Technology's Crime Against Imagination

By: Kaitlyn

I have a love/hate relationship with technology.

I have a love/hate relationship with video games. I love video games. I think that they’re an amazing art form and a great platform for storytelling (but I’ll talk more about that in a post coming up). But recently I’ve seen the negative effect of too much technology in kids. And that’s the key: too much. There’s no moderation of it.

Back in the good ol’ days (yes, I feel like I can say that because times have drastically changed in the past 15-20 years),  technology didn’t rule over our lives. It was there and present in childhood, but it didn’t overtake it. I don’t know if this was the same for everyone, but even into my teens, I was allotted a half an hour of video games and an hour of television a day (which always included Zoboomafoo and Bill Nye the Science Guy). Then for the rest of the day, my brothers and I would read, create things, and do something that seems like a foreign concept these days: PLAY OUTSIDE!

Childhood is a really amazing time where your imagination is free and you can literally do whatever you want. Want to be a magical unicorn saving the land from the evil groundhogs of Zanchatan? You can totally do that with some sticks and a little imagination. Just think about how boundless your childhood adventures were. It was something you will never experience again. It was awesome.

Nowadays, I’m afraid that the only adventures that kids are having are with Mario. Not that there’s anything wrong with Mario, but like I said earlier, there needs to be moderation. Playing video games and watching T.V. is sometimes all that kids do. All kids want to do all day is play on their D.S.’s. They’re transfixed.

When we’ve been outside for no more than two minutes, kids will come up to me and say, “I’m bored. Can I get my DS?” And it breaks my heart.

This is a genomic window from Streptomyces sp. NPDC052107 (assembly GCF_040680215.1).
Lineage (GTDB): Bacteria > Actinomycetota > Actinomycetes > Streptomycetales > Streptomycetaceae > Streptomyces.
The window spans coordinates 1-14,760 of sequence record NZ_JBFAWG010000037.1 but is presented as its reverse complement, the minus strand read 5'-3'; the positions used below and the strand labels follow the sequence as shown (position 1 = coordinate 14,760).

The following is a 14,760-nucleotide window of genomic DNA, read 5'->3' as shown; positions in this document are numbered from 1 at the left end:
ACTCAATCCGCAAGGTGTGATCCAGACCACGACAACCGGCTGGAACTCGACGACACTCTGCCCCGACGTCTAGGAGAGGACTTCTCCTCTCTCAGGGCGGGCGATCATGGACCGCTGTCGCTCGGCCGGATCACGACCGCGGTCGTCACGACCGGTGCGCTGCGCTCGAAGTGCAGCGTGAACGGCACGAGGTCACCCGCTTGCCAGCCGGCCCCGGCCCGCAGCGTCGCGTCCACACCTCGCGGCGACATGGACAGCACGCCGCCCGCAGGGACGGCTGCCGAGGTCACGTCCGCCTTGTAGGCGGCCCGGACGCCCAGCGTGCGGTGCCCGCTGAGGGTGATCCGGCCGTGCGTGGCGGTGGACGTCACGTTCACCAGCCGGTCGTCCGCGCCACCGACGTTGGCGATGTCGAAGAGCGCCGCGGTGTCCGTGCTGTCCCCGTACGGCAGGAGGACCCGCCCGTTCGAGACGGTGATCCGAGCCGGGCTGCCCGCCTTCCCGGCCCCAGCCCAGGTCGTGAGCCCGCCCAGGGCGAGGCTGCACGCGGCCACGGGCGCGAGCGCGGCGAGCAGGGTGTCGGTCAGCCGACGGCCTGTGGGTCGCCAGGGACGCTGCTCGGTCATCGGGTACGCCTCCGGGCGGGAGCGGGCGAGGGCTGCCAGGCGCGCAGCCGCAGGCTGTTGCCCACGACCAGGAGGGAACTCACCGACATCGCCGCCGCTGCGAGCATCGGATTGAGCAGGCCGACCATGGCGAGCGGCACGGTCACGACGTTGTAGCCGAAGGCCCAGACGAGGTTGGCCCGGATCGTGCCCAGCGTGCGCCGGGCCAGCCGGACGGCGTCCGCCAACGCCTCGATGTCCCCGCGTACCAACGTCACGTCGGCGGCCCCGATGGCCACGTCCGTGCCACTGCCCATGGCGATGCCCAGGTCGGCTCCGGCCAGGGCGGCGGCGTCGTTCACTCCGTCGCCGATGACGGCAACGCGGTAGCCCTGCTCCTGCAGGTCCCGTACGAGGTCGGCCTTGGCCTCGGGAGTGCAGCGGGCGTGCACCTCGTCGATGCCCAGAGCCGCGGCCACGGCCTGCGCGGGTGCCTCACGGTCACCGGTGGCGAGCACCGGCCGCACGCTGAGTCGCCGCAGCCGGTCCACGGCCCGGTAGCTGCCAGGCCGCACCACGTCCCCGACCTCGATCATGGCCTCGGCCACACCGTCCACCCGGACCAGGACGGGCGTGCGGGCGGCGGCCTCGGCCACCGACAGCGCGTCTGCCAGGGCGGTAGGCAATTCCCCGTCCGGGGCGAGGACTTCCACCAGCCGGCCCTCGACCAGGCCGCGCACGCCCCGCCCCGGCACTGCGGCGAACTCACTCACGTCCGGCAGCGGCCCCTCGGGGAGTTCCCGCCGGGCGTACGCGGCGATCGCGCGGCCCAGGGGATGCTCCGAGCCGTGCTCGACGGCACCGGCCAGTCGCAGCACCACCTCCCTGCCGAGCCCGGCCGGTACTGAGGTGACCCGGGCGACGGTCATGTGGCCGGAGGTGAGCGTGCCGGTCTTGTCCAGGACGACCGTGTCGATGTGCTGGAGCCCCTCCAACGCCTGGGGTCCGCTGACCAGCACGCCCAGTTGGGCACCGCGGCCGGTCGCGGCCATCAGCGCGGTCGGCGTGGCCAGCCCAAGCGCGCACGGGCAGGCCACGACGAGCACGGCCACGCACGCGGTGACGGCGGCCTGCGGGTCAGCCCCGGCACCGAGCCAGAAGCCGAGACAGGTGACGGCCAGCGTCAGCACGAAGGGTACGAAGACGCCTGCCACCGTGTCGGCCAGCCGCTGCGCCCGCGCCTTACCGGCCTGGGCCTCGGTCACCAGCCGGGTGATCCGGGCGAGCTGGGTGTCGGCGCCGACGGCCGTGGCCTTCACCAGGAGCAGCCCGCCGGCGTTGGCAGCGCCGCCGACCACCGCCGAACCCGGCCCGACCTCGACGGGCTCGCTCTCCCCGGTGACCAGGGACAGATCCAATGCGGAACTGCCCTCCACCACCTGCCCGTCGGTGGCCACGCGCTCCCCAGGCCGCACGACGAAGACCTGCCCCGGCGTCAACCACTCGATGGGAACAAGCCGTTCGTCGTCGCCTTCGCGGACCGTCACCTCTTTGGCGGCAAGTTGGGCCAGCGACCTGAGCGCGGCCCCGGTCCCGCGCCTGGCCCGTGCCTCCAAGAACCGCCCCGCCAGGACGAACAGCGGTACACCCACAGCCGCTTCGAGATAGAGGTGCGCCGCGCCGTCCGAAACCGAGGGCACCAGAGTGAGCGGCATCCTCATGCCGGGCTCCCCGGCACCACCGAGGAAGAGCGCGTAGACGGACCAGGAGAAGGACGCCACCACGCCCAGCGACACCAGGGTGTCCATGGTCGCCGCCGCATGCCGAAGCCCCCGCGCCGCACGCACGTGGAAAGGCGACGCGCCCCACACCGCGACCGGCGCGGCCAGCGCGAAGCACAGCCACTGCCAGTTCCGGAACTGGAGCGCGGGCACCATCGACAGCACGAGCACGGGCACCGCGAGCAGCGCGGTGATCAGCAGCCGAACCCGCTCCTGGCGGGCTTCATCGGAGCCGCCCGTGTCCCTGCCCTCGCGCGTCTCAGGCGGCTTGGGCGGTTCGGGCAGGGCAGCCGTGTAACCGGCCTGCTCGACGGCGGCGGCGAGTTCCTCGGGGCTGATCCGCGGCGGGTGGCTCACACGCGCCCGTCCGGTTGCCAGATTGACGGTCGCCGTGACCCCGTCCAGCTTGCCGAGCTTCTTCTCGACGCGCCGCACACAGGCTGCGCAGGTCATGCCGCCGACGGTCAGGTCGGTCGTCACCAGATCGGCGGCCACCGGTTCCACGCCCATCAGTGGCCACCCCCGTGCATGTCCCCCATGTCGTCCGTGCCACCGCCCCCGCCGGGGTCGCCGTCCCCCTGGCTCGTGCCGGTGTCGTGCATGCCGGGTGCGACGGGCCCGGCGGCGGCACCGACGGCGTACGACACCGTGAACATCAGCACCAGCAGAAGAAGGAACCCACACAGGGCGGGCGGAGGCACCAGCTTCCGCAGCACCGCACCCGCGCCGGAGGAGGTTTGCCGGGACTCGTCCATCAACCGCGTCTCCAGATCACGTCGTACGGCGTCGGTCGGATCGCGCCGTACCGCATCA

Nature is a wonderful thing and a great platform for made-up worlds and adventures. No matter how hard I try to show kids this, they just don’t seem to get it. They don’t know how to play pretend. They don’t know how to just go off and play in a make-believe place. They don’t know how to tap into their own imagination.

I don’t want to generalize. Certainly not all kids are like this. There are kids I’ve worked with who run around on dragons and dinosaurs and save the world from aliens together. It’s awesome to see children’s imagination at work and oftentimes I’m admittedly jealous of their ability to really play in an imaginary world. However, I’ve also noticed that these kids that do this don’t have technology or video games. Is this just a coincidence?

This is a serious issue; it really is.

Video games and technology are amazing, lovely and educational—when used correctly. But it seems that kids are glued to electronic devices. They live inside technology. They need to get out. They need to go play outside and rediscover their own imagination—not the imagination of someone else.

[caption id="" align="aligncenter" width="792"] photo from Nagano Toyokazu.[/caption]

Oh, hello!

Oh, hello!
We're Sarah and Kaitlyn, roommates from Milwaukee who started this blog to promote creativity and life.
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